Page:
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Today's Stichomancy for Christian Bale

The first excerpt represents the past or something you must release, and is drawn from Nada the Lily by H. Rider Haggard:

were brave. Now they are all dead, and their women and children with them,--that people is no more. It is gone like last month's moon; how it went I will tell you by-and-bye.

Our tribe lived in a beautiful open country; the Boers, whom we call the Amaboona, are there now, they tell me. My father, Makedama, was chief of the tribe, and his kraal was built on the crest of a hill, but I was not the son of his head wife. One evening, when I was still little, standing as high as a man's elbow only, I went out with my mother below the cattle kraal to see the cows driven in. My mother was very fond of these cows, and there was one with a white face that would follow her about. She carried my little sister Baleka riding on

Nada the Lily
The second excerpt represents the present or the deciding factor of the moment, and is drawn from The House of Dust by Conrad Aiken:

A sparrow whirs to the eaves, and shakes his wings.

What's death--what's death? The spring returns like music, The trees are like dark lovers who dream in starlight, The soft grey clouds go over the stars like dreams. The cool stone wounds her arms to pain, to pleasure. Under the lamp a circle of wet street gleams. . . . And death seems far away, a thing of roses, A golden portal, where golden music closes, Death seems far away: And spring returns, the countless singing of lovers, And spring returns to stay. . . .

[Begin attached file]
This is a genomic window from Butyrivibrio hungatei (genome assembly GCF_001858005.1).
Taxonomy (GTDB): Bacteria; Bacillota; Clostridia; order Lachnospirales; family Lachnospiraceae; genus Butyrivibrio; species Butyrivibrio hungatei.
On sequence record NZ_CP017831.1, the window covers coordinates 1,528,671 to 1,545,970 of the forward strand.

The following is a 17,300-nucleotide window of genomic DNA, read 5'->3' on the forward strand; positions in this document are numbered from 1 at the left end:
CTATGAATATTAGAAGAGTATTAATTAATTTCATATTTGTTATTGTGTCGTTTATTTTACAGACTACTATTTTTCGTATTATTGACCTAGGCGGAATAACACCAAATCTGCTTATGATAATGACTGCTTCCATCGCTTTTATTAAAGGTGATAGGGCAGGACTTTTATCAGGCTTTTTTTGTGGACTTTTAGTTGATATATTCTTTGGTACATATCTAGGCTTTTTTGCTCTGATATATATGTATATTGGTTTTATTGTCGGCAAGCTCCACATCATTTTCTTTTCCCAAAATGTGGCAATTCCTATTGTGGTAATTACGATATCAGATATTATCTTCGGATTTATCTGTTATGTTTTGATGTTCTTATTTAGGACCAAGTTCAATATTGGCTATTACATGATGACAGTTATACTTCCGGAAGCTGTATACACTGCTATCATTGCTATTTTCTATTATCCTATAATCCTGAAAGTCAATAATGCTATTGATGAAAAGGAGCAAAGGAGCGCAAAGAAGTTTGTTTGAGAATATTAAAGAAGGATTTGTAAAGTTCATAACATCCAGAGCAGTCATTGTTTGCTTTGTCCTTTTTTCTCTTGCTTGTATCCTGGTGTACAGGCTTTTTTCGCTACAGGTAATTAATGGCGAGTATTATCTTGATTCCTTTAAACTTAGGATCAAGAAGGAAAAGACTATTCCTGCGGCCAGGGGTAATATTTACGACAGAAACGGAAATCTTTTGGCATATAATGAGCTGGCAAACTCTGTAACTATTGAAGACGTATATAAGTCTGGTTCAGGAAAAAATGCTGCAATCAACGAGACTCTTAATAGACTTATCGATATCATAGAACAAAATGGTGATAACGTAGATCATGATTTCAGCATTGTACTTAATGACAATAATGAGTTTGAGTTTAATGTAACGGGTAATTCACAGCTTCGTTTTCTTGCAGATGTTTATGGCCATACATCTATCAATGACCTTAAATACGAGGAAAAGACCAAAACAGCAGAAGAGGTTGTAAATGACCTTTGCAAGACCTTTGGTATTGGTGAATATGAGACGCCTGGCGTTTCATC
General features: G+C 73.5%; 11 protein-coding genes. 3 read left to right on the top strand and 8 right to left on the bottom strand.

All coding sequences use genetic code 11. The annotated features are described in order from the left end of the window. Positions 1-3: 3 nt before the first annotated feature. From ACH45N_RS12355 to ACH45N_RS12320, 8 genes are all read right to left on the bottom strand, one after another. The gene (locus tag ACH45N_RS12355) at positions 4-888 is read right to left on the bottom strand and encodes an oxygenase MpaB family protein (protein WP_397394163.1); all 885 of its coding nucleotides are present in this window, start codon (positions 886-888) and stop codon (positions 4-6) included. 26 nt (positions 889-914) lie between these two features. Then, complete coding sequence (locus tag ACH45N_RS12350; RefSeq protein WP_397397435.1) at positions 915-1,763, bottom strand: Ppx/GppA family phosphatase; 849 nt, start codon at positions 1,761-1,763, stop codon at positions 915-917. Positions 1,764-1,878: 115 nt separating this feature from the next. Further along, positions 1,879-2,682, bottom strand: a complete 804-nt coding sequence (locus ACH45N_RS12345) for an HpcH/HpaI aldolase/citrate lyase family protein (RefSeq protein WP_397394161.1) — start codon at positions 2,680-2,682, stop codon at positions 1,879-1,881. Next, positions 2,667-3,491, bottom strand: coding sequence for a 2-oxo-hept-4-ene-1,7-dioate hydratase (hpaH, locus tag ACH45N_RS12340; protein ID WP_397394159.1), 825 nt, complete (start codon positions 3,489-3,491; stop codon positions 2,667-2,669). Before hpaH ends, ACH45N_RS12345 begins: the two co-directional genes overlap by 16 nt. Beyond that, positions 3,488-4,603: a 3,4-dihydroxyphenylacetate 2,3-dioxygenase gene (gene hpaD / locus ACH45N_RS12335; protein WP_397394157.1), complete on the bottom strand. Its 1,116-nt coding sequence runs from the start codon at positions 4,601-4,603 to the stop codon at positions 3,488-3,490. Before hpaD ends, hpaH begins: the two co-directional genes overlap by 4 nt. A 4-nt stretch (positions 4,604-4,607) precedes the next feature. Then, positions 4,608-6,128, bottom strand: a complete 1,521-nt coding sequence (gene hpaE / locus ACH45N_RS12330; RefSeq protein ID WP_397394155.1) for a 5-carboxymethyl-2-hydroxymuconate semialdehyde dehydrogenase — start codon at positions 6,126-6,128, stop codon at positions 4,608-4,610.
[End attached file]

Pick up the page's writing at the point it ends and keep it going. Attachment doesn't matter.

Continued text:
The third excerpt represents the future or something you must embrace, and is drawn from A Straight Deal by Owen Wister:

in use twenty years ago (and hence responsible for the opinion of Americans now between thirty and forty years old) and books in use to-day, and hence responsible for the opinion of those American men and women who will presently be grown up and will prolong for another generation the school-taught ignorance and prejudice of their fathers and mothers. I select from Mr. Altschul's catalogue only those books in use in 1917, when he published his volume, and of these only group five, where the facts about English sympathy with us are totally suppressed. Barnes' School History of the United States, by Steele. Chandler and Chitword's Makers of American History. Chambers' (Hansell's) A School History of the United States. Eggleston's A First Book in American